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Grooming Device Effects on Behaviour and Welfare of Japanese Black Fattening Cattle

Faculty of Applied Biological Sciences, Gifu University, 1-1 Yanagido, Gifu 501-1193, Japan
Donated Fund Laboratory of Animal Welfare (Ishii), Graduate School of Agricultural Science, Tohoku University, 232-3, Yomogita, Naruko-Onsen, Ohsaki, Miyagi 989-6711, Japan
Animals 2019, 9(4), 186;
Received: 22 March 2019 / Revised: 12 April 2019 / Accepted: 22 April 2019 / Published: 23 April 2019
(This article belongs to the Special Issue Impact of Environment and Stressors on Animal Welfare)
PDF [373 KB, uploaded 23 April 2019]

Simple Summary

Fattening cattle housed at a private farm in Japan were provided with a grooming device (a brush) during the late fattening stage. Behavioural observation revealed that the environmental enrichment stimulated the animals’ self-grooming and enabled them to scratch more body parts. Viscera disease was not detected in the enrichment animals when they were slaughtered. Environmental enrichment for fattening cattle can be used to satisfy their motivation to perform self-grooming and to improve their welfare.


In livestock farming, a stark or barren environment compromises animal welfare. Environmental enrichment has been used to address the issue. For this study, after fattening cattle were provided with a grooming device (a brush), its effect on animal self-grooming and welfare were investigated. For Research trial 1 and 2, respectively, 28 and 11 Japanese Black steers were observed. Three or four of the animals were group-housed in a pen. For Trial 1, half of the animals were provided with a brush. The animals’ behaviour, carcass weight, and Viscera disease were recorded. Enrichment animals (E) performed self-grooming and scratching of the animals’ body on the brush and pen structures more than control animals (C) did (mean time budgets, 3.34% (SD = 2.48) in E and 0.89% (SD = 0.81) in C, GLMM, z value = 8.28, p < 0.001). The number of animals in which viscera disease was detected after slaughter was lower in E than in C (E = 0, C = 4, a Fisher’s exact probability test, p = 0.03). In Trial 2, brush use behaviour was observed continuously for 72 h. The observation revealed that the animals scratched various body parts on the brush. Results show that providing a brush as environmental enrichment improves welfare by satisfying the motivation of fattening cattle to perform self-grooming. View Full-Text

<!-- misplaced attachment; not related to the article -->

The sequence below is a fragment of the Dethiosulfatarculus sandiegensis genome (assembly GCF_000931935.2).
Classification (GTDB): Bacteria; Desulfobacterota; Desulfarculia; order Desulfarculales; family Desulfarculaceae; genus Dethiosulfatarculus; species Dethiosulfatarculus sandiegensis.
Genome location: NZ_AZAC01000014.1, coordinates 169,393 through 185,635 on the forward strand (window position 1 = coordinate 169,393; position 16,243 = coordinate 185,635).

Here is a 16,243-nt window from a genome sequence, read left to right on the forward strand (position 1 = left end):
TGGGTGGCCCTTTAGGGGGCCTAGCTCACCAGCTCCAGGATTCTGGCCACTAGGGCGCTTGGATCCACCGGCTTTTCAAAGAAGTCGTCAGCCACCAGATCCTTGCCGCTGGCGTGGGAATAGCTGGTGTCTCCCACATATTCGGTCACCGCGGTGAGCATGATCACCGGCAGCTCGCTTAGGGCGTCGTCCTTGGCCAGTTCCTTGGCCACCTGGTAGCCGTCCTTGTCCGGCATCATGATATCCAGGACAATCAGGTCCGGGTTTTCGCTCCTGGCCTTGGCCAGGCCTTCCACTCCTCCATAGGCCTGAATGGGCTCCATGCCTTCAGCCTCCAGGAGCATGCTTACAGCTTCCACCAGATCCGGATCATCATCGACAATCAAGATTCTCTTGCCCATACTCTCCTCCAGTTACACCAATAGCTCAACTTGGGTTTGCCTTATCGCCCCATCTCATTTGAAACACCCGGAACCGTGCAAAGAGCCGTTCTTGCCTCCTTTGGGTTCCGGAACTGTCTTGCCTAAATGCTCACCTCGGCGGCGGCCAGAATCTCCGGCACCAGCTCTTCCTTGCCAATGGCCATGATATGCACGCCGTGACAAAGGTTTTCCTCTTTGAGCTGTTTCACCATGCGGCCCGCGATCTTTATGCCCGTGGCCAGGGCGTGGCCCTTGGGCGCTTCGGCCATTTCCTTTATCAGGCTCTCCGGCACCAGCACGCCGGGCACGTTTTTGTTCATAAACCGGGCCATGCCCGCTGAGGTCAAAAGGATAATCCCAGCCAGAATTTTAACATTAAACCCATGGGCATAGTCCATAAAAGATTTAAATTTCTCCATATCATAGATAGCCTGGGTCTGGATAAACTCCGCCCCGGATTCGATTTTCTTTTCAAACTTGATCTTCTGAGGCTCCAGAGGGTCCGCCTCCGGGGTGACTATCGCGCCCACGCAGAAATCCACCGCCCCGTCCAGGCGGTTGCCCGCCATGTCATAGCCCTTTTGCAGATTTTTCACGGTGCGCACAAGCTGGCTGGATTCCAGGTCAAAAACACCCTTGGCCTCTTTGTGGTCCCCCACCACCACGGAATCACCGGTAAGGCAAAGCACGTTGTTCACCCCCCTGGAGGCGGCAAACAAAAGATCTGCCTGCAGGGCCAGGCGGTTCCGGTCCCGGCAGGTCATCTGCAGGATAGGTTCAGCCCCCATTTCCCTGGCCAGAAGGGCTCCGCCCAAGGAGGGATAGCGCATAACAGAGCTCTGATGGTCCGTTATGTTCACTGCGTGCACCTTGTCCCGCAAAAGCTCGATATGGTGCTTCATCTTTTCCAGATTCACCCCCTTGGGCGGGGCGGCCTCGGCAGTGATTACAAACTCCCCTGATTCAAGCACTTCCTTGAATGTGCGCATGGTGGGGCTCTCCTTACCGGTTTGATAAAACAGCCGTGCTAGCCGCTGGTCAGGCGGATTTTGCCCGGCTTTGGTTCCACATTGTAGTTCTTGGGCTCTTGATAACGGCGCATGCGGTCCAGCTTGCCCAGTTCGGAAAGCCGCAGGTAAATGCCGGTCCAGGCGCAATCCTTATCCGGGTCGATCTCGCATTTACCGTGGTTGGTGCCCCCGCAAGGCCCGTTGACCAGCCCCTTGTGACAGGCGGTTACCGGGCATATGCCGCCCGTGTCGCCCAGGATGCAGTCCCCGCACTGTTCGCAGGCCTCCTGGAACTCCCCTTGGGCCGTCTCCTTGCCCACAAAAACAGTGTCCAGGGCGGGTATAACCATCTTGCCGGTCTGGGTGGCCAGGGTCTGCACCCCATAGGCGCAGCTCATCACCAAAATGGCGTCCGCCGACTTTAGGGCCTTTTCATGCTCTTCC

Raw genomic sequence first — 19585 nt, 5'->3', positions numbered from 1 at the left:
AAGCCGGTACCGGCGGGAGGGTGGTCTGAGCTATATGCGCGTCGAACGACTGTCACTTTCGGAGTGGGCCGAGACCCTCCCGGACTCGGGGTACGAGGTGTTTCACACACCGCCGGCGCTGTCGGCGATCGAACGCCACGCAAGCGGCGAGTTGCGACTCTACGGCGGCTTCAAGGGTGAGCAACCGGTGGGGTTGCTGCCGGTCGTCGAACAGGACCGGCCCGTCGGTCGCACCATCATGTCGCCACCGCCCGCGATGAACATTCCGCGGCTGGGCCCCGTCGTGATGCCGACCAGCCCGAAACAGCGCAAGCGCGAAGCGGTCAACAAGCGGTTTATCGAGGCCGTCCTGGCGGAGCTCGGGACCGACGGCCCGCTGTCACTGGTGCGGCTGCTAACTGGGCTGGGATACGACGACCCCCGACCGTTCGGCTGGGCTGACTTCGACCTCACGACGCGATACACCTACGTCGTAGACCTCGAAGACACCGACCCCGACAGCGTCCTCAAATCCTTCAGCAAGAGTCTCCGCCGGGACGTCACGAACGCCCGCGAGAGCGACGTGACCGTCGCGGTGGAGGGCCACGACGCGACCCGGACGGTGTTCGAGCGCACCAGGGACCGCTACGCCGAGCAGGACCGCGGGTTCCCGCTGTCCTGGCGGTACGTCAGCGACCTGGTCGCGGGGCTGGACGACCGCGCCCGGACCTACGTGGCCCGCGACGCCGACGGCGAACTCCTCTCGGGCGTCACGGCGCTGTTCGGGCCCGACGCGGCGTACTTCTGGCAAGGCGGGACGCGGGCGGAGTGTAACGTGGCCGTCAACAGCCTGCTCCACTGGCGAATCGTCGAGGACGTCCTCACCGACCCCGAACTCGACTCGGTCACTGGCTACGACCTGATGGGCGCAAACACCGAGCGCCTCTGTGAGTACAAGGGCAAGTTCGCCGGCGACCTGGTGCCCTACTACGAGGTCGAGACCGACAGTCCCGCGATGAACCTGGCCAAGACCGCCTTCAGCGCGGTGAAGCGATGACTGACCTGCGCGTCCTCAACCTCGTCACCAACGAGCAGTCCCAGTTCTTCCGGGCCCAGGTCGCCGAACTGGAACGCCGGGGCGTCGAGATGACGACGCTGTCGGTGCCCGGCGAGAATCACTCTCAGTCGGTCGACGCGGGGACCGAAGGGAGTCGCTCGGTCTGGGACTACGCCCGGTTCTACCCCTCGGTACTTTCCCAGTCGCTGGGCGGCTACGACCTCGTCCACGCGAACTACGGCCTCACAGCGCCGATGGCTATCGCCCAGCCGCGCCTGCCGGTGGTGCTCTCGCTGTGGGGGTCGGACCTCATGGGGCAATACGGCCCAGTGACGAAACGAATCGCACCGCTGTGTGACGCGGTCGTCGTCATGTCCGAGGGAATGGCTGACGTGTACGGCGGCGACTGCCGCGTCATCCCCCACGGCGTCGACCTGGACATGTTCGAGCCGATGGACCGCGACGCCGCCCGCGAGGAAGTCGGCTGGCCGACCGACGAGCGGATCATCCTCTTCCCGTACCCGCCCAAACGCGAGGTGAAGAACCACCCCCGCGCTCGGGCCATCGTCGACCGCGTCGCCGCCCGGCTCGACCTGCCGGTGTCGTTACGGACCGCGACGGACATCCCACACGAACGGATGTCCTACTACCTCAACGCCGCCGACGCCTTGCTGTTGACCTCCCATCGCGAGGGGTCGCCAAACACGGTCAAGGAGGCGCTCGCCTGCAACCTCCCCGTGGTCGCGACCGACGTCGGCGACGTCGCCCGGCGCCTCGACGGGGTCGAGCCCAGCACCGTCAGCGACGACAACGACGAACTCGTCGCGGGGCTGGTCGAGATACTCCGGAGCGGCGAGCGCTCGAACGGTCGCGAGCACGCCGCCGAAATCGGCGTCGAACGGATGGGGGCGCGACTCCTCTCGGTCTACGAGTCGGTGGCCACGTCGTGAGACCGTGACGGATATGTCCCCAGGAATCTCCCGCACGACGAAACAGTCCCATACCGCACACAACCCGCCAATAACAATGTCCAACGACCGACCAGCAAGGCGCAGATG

Keywords: animal welfare; environmental enrichment; grooming device; fattening cattle animal welfare; environmental enrichment; grooming device; fattening cattle

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Ninomiya, S. Grooming Device Effects on Behaviour and Welfare of Japanese Black Fattening Cattle. Animals 2019, 9, 186.

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